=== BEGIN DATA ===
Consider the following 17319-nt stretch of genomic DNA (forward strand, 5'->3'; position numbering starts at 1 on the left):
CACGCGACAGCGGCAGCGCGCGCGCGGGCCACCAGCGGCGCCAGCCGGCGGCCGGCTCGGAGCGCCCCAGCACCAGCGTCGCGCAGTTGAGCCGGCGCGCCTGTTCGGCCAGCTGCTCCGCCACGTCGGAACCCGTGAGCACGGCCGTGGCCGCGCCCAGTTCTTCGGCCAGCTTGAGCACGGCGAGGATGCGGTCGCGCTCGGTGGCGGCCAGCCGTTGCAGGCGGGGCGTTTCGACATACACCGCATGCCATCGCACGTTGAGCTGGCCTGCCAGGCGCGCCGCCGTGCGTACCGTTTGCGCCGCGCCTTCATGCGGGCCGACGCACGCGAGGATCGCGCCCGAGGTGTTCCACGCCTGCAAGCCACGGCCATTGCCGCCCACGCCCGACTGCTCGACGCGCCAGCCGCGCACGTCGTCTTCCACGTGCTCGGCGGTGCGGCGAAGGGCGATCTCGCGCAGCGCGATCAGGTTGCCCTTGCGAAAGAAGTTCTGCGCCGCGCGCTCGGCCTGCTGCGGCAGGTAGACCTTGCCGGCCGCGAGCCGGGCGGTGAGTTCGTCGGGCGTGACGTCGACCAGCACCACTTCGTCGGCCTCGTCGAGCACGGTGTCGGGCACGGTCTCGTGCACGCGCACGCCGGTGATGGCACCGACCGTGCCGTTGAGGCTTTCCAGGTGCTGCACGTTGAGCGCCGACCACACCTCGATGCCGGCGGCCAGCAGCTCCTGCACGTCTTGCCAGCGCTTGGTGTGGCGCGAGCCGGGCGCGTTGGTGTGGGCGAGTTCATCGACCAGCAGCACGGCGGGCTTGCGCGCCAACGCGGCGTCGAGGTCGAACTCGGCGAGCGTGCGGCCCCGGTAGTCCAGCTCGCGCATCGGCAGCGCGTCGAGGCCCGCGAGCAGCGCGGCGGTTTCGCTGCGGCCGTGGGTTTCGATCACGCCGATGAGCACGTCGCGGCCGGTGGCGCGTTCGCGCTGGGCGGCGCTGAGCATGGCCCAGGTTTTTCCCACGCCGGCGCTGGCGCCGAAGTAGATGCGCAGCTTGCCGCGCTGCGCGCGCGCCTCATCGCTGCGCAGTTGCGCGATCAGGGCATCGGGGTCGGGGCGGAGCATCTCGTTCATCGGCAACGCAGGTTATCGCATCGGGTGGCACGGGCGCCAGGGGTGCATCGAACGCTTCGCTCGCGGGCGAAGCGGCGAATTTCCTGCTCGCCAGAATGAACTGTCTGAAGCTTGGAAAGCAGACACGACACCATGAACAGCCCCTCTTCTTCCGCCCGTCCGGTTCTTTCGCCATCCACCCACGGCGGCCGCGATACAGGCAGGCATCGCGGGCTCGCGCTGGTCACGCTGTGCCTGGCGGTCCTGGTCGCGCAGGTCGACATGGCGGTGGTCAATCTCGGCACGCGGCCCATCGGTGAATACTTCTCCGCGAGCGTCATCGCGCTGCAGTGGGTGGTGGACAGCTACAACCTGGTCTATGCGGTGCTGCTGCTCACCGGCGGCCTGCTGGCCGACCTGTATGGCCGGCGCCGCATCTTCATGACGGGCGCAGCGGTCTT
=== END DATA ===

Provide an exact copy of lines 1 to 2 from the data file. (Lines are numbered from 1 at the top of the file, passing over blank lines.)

Consider the following 17319-nt stretch of genomic DNA (forward strand, 5'->3'; position numbering starts at 1 on the left):
CACGCGACAGCGGCAGCGCGCGCGCGGGCCACCAGCGGCGCCAGCCGGCGGCCGGCTCGGAGCGCCCCAGCACCAGCGTCGCGCAGTTGAGCCGGCGCGCCTGTTCGGCCAGCTGCTCCGCCACGTCGGAACCCGTGAGCACGGCCGTGGCCGCGCCCAGTTCTTCGGCCAGCTTGAGCACGGCGAGGATGCGGTCGCGCTCGGTGGCGGCCAGCCGTTGCAGGCGGGGCGTTTCGACATACACCGCATGCCATCGCACGTTGAGCTGGCCTGCCAGGCGCGCCGCCGTGCGTACCGTTTGCGCCGCGCCTTCATGCGGGCCGACGCACGCGAGGATCGCGCCCGAGGTGTTCCACGCCTGCAAGCCACGGCCATTGCCGCCCACGCCCGACTGCTCGACGCGCCAGCCGCGCACGTCGTCTTCCACGTGCTCGGCGGTGCGGCGAAGGGCGATCTCGCGCAGCGCGATCAGGTTGCCCTTGCGAAAGAAGTTCTGCGCCGCGCGCTCGGCCTGCTGCGGCAGGTAGACCTTGCCGGCCGCGAGCCGGGCGGTGAGTTCGTCGGGCGTGACGTCGACCAGCACCACTTCGTCGGCCTCGTCGAGCACGGTGTCGGGCACGGTCTCGTGCACGCGCACGCCGGTGATGGCACCGACCGTGCCGTTGAGGCTTTCCAGGTGCTGCACGTTGAGCGCCGACCACACCTCGATGCCGGCGGCCAGCAGCTCCTGCACGTCTTGCCAGCGCTTGGTGTGGCGCGAGCCGGGCGCGTTGGTGTGGGCGAGTTCATCGACCAGCAGCACGGCGGGCTTGCGCGCCAACGCGGCGTCGAGGTCGAACTCGGCGAGCGTGCGGCCCCGGTAGTCCAGCTCGCGCATCGGCAGCGCGTCGAGGCCCGCGAGCAGCGCGGCGGTTTCGCTGCGGCCGTGGGTTTCGATCACGCCGATGAGCACGTCGCGGCCGGTGGCGCGTTCGCGCTGGGCGGCGCTGAGCATGGCCCAGGTTTTTCCCACGCCGGCGCTGGCGCCGAAGTAGATGCGCAGCTTGCCGCGCTGCGCGCGCGCCTCATCGCTGCGCAGTTGCGCGATCAGGGCATCGGGGTCGGGGCGGAGCATCTCGTTCATCGGCAACGCAGGTTATCGCATCGGGTGGCACGGGCGCCAGGGGTGCATCGAACGCTTCGCTCGCGGGCGAAGCGGCGAATTTCCTGCTCGCCAGAATGAACTGTCTGAAGCTTGGAAAGCAGACACGACACCATGAACAGCCCCTCTTCTTCCGCCCGTCCGGTTCTTTCGCCATCCACCCACGGCGGCCGCGATACAGGCAGGCATCGCGGGCTCGCGCTGGTCACGCTGTGCCTGGCGGTCCTGGTCGCGCAGGTCGACATGGCGGTGGTCAATCTCGGCACGCGGCCCATCGGTGAATACTTCTCCGCGAGCGTCATCGCGCTGCAGTGGGTGGTGGACAGCTACAACCTGGTCTATGCGGTGCTGCTGCTCACCGGCGGCCTGCTGGCCGACCTGTATGGCCGGCGCCGCATCTTCATGACGGGCGCAGCGGTCTT